I've also since graduated!! 🎓🎓and I had the great fortune of sitting exactly 5 rows away from President Barack Obama, as he delivered our commencement speech.


Graduation Day! Ticket in-hand eagerly awaiting the arrival
of President Barack Obama

Howard University 2016 Commencement Speech (in case you missed it)


This was a historic day and I will never ever forget it. His speech was very inspiring 
and a strong reminder that your Passion must be matched with Strategy.


I was this close to the President

Howard University Orthodontics, class of 2016!

From job/contract negotiations, apartment hunting, board exams, several research presentations, graduation and lots of other residency related things and... just life in general, the last couple weeks has been nothing shy of eventful and amazing (stressful too, at times). The only thing missing is the icing on the cake - my certificate to solidify my new title as Orthodontist. Stay tuned.

Orthodontics Board Exam

As many of my readers know, I was accepted into my dental school's Orthodontics Program in July 2014 and since it's a 2 year program, that leaves me with just about three (3) more months until I get the official title of Orthodontist. I'm very excited for this accomplishment and embracing the impending next steps of my life, ahem real world.
But before I graduate from my program and move on to bigger, brighter and better things, there are a couple hurdles to jump over - one of the biggest right now being the American Board of Orthodontics (ABO) written examination, yes another national board exam.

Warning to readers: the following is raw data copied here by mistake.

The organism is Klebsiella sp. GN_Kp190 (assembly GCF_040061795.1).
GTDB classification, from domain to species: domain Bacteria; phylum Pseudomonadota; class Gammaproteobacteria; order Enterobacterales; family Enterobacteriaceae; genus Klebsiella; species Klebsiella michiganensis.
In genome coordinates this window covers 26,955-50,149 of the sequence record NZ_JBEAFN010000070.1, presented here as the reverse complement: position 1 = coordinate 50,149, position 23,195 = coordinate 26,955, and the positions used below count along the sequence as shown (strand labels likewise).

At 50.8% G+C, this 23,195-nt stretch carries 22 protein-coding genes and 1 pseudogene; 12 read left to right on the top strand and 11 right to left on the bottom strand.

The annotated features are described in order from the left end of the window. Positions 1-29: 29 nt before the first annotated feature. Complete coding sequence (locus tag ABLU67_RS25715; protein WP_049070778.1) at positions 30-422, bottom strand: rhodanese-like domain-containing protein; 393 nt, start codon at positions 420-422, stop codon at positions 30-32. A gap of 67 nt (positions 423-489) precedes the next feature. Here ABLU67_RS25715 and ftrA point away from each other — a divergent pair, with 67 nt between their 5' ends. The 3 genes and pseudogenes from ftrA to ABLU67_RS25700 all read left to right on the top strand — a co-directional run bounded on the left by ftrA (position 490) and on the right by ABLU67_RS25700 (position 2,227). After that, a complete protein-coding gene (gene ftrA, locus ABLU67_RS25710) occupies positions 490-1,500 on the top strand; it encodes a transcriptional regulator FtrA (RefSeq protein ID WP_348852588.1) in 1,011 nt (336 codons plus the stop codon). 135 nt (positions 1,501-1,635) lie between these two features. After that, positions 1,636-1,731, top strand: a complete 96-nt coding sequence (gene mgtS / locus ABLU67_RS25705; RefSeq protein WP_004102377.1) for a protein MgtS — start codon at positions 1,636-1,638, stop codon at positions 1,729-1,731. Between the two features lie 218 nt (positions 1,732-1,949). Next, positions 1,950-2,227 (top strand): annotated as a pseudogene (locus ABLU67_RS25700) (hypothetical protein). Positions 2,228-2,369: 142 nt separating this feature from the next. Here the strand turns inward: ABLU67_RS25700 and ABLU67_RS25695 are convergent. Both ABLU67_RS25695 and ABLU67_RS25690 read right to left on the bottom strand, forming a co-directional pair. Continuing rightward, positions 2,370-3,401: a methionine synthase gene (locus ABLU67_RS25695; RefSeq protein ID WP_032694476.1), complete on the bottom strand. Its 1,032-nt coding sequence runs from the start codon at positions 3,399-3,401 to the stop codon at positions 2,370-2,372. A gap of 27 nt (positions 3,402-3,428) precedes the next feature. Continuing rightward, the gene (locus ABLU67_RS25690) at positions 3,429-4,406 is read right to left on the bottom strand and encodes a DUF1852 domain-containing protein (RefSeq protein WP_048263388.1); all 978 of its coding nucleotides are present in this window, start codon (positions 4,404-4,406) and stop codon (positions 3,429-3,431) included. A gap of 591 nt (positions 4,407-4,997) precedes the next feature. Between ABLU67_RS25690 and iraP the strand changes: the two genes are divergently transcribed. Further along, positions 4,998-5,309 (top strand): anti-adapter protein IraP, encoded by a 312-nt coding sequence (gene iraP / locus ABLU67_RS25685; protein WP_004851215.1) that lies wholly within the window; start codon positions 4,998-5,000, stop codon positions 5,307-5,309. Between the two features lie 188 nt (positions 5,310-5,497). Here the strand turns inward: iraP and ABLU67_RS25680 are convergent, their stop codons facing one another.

With just about 2 more weeks remaining until I sit this exam, there's a lot of burning the midnight oil and exam anxiety at this time. You would think taking these standardized exams would be a breeze by now, but no. I still have to call up on all the things that I've done in the past to get through my studies and remain focused. There is a world of material to cover with only so much time left - so staying organized is key. I've been struggling this time around with the staying focused bit. I have a lot of things going on: employment contract negotiations, research and grand case preparations (finalizing my research and presentations for 3 research symposiums coming up within the next 3 weeks), chief resident duties, family...stuff, blogging over at The NEXT DDS, to name a few.
This is however, nothing new to me and I will be plummeting through like I always do!

Wish me luck!


A Guide to Success on NBDE Part II

You've come a long way in dental school and now on the home stretch! I have outlined just how to be successful on the National Board Dental Examination (NBDE) Part II. See below for an excerpt:


You can find the entire article by visiting The NEXT DDS
It is free to enroll!

A Guide to Success on NBDE Part 1

I have written a guide on how to pass the NBDE Part 1. This is an important time for you and I do hope that this guide is beneficial. Ihave attached a snippet below, please follow to think for the entire article on The NEXT DDS